A finite-difference scheme is used to solve the Navier-Stokes equations for the steady flow inside and outside viscous spheres in a fluid of different properties. Hence, the hydrodynamic force and the steady-state drag coefficient of the spheres are obtained. The Reynolds numbers of the computations range between 0.5 and 1000 and the viscosity ratio ranges between 0 (inviscid bubble) and infinity (solid particle). Unlike the numerical schemes previously implemented in similar studies (uniform grid in a stretched coordinate system) the present method introduces a two-layer concept for the computational domain outside the sphere. The first layer is a very thin one and is positioned at the interface of the sphere. The second layer is based on an exponential function and covers the rest of the domain. The need for such a double-layered domain arises from the observation that at intermediate and large Reynolds numbers a very thin boundary layer appears at the fluid-fluid interface. The computations yield the friction and the form drag of the sphere. It is found that with the present scheme, one is able to obtain results for the drag coefficient up to 1000 with relatively low computational power. It is also observed that both the Reynolds number and the viscosity ratio play a major role on the value of the hydrodynamic force and the drag coefficient. The results show that, if all other conditions are the same, there is a negligible effect of the density ratio on the drag coefficient of viscous spheres.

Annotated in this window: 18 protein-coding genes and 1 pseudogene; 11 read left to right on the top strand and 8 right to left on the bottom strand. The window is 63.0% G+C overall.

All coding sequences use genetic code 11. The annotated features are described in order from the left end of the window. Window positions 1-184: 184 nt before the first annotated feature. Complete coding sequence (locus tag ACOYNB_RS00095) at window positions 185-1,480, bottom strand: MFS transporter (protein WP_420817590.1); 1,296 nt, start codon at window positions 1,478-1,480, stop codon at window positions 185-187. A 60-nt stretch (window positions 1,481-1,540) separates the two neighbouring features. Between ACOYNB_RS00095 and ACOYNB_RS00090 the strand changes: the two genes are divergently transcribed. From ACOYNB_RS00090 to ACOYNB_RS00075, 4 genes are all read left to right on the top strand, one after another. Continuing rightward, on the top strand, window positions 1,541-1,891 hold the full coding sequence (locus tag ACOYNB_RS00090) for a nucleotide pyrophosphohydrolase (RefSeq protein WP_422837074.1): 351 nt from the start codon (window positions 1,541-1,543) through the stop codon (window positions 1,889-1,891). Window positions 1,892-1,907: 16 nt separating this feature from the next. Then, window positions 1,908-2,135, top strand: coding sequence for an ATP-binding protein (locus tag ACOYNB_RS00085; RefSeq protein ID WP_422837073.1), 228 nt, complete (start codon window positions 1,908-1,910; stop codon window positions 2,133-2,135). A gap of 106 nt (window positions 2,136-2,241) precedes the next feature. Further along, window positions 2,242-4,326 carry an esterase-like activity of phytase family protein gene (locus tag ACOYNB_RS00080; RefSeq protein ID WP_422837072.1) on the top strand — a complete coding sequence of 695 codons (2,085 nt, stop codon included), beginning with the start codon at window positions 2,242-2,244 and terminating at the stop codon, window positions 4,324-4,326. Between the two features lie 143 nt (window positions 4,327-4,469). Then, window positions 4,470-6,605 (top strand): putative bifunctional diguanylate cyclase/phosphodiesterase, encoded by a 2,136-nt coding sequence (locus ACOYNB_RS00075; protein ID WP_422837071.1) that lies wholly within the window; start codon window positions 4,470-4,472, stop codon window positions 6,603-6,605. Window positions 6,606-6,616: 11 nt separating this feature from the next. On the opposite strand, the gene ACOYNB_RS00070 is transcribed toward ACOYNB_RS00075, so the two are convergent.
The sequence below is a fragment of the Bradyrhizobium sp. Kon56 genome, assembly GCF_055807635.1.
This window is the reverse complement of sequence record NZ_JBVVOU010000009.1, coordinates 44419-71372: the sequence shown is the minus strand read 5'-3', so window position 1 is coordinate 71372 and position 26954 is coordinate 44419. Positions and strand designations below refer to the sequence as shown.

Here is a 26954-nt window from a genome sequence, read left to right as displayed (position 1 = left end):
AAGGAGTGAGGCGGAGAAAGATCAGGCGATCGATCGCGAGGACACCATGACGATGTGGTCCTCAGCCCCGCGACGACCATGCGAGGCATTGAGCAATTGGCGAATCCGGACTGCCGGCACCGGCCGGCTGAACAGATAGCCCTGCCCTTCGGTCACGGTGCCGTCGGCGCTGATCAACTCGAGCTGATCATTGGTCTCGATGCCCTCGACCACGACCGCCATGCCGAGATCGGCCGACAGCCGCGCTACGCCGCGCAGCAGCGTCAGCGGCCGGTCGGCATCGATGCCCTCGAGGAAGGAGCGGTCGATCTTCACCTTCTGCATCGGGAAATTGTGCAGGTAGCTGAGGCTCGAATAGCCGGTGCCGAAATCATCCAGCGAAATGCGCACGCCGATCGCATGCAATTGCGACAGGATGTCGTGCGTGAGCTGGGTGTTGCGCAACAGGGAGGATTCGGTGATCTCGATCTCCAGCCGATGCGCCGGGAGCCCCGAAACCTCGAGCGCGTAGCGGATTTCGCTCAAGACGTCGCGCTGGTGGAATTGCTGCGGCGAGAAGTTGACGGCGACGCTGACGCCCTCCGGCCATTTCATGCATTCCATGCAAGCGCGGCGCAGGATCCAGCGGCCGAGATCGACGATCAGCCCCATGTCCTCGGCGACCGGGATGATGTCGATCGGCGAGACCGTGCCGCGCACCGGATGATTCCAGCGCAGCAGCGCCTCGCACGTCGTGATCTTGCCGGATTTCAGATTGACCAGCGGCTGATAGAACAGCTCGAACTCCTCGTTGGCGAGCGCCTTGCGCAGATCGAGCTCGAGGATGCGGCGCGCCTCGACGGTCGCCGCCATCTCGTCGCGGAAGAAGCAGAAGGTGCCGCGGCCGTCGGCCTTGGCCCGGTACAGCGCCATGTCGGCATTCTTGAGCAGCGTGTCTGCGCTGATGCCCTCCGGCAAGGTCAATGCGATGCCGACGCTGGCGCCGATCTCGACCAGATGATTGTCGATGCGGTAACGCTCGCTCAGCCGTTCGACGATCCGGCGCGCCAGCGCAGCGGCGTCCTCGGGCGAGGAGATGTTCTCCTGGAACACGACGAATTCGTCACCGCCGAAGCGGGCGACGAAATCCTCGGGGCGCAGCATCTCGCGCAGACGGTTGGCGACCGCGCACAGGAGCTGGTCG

Drag Coefficients of Viscous Spheres at Intermediate and High Reynolds Numbers
Contributed by the Fluids Engineering Division for publication in the JOURNAL OF FLUIDS ENGINEERING. Manuscript received by the Fluids Engineering Division October 5, 2000; revised manuscript received May 20, 2001. Associate Editor: L. Mondy.
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Feng , Z., and Michaelides, E. E. (May 20, 2001). "Drag Coefficients of Viscous Spheres at Intermediate and High Reynolds Numbers ." ASME. J. Fluids Eng. December 2001; 123(4): 841–849. https://doi.org/10.1115/1.1412458
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